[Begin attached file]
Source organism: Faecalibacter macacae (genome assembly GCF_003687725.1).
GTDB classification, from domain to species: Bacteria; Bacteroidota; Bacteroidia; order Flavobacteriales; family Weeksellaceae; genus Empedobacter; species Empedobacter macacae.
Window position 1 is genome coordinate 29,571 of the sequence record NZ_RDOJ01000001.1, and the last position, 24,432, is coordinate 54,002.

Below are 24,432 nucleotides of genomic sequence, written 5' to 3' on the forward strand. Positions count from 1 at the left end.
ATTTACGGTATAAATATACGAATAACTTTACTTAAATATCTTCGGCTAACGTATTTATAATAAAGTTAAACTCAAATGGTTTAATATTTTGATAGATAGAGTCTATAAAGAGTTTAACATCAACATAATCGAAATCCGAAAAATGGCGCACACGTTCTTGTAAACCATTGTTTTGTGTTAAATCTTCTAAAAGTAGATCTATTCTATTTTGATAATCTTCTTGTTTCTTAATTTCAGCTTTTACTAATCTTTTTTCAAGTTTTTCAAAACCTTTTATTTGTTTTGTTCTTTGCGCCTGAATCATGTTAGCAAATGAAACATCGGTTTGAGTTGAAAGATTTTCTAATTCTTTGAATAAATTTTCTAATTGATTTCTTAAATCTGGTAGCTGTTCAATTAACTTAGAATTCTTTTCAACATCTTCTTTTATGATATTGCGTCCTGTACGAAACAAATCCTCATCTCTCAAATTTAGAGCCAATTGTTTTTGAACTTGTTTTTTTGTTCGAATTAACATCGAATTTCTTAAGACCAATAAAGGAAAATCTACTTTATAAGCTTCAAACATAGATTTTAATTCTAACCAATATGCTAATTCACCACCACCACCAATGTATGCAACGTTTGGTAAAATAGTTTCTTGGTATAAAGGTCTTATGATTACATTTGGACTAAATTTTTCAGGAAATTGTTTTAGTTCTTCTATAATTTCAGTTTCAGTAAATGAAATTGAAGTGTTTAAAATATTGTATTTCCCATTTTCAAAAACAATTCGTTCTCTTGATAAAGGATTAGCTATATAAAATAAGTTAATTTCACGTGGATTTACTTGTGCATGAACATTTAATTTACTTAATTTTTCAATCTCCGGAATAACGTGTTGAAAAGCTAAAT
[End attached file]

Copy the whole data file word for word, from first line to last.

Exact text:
Source organism: Faecalibacter macacae (genome assembly GCF_003687725.1).
GTDB classification, from domain to species: Bacteria; Bacteroidota; Bacteroidia; order Flavobacteriales; family Weeksellaceae; genus Empedobacter; species Empedobacter macacae.
Window position 1 is genome coordinate 29,571 of the sequence record NZ_RDOJ01000001.1, and the last position, 24,432, is coordinate 54,002.

Below are 24,432 nucleotides of genomic sequence, written 5' to 3' on the forward strand. Positions count from 1 at the left end.
ATTTACGGTATAAATATACGAATAACTTTACTTAAATATCTTCGGCTAACGTATTTATAATAAAGTTAAACTCAAATGGTTTAATATTTTGATAGATAGAGTCTATAAAGAGTTTAACATCAACATAATCGAAATCCGAAAAATGGCGCACACGTTCTTGTAAACCATTGTTTTGTGTTAAATCTTCTAAAAGTAGATCTATTCTATTTTGATAATCTTCTTGTTTCTTAATTTCAGCTTTTACTAATCTTTTTTCAAGTTTTTCAAAACCTTTTATTTGTTTTGTTCTTTGCGCCTGAATCATGTTAGCAAATGAAACATCGGTTTGAGTTGAAAGATTTTCTAATTCTTTGAATAAATTTTCTAATTGATTTCTTAAATCTGGTAGCTGTTCAATTAACTTAGAATTCTTTTCAACATCTTCTTTTATGATATTGCGTCCTGTACGAAACAAATCCTCATCTCTCAAATTTAGAGCCAATTGTTTTTGAACTTGTTTTTTTGTTCGAATTAACATCGAATTTCTTAAGACCAATAAAGGAAAATCTACTTTATAAGCTTCAAACATAGATTTTAATTCTAACCAATATGCTAATTCACCACCACCACCAATGTATGCAACGTTTGGTAAAATAGTTTCTTGGTATAAAGGTCTTATGATTACATTTGGACTAAATTTTTCAGGAAATTGTTTTAGTTCTTCTATAATTTCAGTTTCAGTAAATGAAATTGAAGTGTTTAAAATATTGTATTTCCCATTTTCAAAAACAATTCGTTCTCTTGATAAAGGATTAGCTATATAAAATAAGTTAATTTCACGTGGATTTACTTGTGCATGAACATTTAATTTACTTAATTTTTCAATCTCCGGAATAACGTGTTGAAAAGCTAAAT